There are several issues before Congress pertaining to homeland security, agencies within the Department of Justice, victims of crime, juvenile justice, and local law enforcement assistance that are being addressed in the 107 th Congress. Legislation currently under consideration regarding homeland security include: S. 2452 (Lieberman) and H. R. 4660 (Thornberry) would establish the Department of National Homeland Security and the National Office for Combating Terrorism. S. 1867 (Lieberman) would establish the National Commission on Terrorist Attacks Upon the United States and evaluate and investigate circumstances surrounding the September 11 incident. The bill was prepared for the floor on May 14, 2002. S. 1447 (Hollings), H. R. 3150 (Young), and S. 2546 (Thurmond), would provide for the deployment of federal law enforcement personnel on air craft. S. 1447 became public law (P. L. 107-71) as well as H. R. 3150 passed in the House in November 2001. Another measure, H. R. 4635, would deputize pilots and allow them to carry firearms on aircrafts after training. A markup was held on June 26, 2002. Funding for responding to terrorism attacks was addressed in S. 2551 (Byrd) and H. R. 4775 (Young). The Senate incorporated S. 2551 as an amendment into H. R. 4775 and the bill passed in the House on May 24, 2002. On June 27, 2002, a hearing was held on H. R. 5005 (Armey) Homeland Security Act of 2002.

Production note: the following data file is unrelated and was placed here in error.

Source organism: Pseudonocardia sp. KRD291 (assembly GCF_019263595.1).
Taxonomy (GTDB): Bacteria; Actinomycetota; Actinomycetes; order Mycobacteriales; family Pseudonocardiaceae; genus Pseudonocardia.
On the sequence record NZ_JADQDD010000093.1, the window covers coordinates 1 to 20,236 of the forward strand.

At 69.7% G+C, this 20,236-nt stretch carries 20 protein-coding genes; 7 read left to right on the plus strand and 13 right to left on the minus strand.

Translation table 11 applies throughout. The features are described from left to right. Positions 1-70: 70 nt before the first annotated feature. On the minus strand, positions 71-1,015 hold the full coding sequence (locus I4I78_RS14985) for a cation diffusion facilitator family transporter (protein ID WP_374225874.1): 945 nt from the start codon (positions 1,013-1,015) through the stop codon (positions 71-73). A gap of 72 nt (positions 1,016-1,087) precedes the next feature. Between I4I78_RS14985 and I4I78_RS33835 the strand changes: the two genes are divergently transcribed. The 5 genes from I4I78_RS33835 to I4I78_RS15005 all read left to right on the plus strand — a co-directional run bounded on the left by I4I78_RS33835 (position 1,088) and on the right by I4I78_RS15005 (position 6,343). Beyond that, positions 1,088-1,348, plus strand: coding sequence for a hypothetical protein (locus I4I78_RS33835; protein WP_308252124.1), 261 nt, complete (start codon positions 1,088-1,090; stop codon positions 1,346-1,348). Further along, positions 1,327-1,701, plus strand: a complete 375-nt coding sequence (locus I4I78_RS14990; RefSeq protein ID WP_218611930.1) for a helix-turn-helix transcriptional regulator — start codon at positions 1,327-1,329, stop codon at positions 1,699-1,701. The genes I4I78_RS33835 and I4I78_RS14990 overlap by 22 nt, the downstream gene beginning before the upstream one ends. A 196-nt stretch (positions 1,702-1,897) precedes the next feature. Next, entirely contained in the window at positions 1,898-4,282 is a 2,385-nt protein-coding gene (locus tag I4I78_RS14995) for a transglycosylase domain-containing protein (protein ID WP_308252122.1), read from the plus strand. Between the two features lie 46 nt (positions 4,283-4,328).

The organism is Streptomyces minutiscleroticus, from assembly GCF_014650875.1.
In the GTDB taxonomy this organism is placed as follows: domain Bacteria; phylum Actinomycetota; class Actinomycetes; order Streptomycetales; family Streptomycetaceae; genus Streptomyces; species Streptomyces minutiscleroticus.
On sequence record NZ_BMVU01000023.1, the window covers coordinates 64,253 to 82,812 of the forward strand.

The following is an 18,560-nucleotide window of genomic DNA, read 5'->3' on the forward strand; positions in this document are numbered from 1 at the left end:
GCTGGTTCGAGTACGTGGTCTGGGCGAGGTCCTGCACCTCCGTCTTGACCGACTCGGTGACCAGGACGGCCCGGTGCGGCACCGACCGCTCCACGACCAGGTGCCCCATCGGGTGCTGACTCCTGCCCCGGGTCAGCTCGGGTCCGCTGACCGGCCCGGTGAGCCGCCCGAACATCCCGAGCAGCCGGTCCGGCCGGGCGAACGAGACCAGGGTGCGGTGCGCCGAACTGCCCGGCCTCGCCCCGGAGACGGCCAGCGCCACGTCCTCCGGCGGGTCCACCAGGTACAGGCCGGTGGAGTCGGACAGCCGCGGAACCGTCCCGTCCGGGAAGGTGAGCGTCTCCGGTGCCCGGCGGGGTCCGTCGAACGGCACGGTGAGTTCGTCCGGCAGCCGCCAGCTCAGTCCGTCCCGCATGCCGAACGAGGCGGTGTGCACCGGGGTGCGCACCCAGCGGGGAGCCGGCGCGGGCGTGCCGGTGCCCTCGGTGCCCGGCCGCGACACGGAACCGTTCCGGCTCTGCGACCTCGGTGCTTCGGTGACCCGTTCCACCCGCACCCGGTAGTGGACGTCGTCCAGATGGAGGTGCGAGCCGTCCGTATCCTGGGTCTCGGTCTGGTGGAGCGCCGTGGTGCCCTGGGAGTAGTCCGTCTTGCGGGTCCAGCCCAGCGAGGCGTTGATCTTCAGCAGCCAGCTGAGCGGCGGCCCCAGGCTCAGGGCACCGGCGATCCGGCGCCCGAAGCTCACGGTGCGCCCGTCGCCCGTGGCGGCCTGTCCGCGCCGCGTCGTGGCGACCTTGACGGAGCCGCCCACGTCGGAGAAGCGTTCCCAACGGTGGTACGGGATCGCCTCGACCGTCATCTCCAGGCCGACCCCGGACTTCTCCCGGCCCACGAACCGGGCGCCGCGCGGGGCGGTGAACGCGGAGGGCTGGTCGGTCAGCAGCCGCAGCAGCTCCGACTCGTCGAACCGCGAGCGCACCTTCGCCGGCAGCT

In addition to anti-terrorism legislation enacted such as the USA Patriot Act (P. L. 107- 56) following the September 11 attacks, other crime-related legislation is now being considered by the 107 th Congress. The Two Strikes and You're Out Child Protection Act (H. R. 2146) passed in the House on March 14, 2002. The bill would require a mandatory life imprisonment sentence for a person convicted of a federal sex offense in which a minor is the victim and the perpetrator has a prior sex conviction in which the minor was the victim. This penalty would apply to those convicted of this crime or unless a death sentence of death is imposed. The measure was referred to the Senate on March 15, 2002.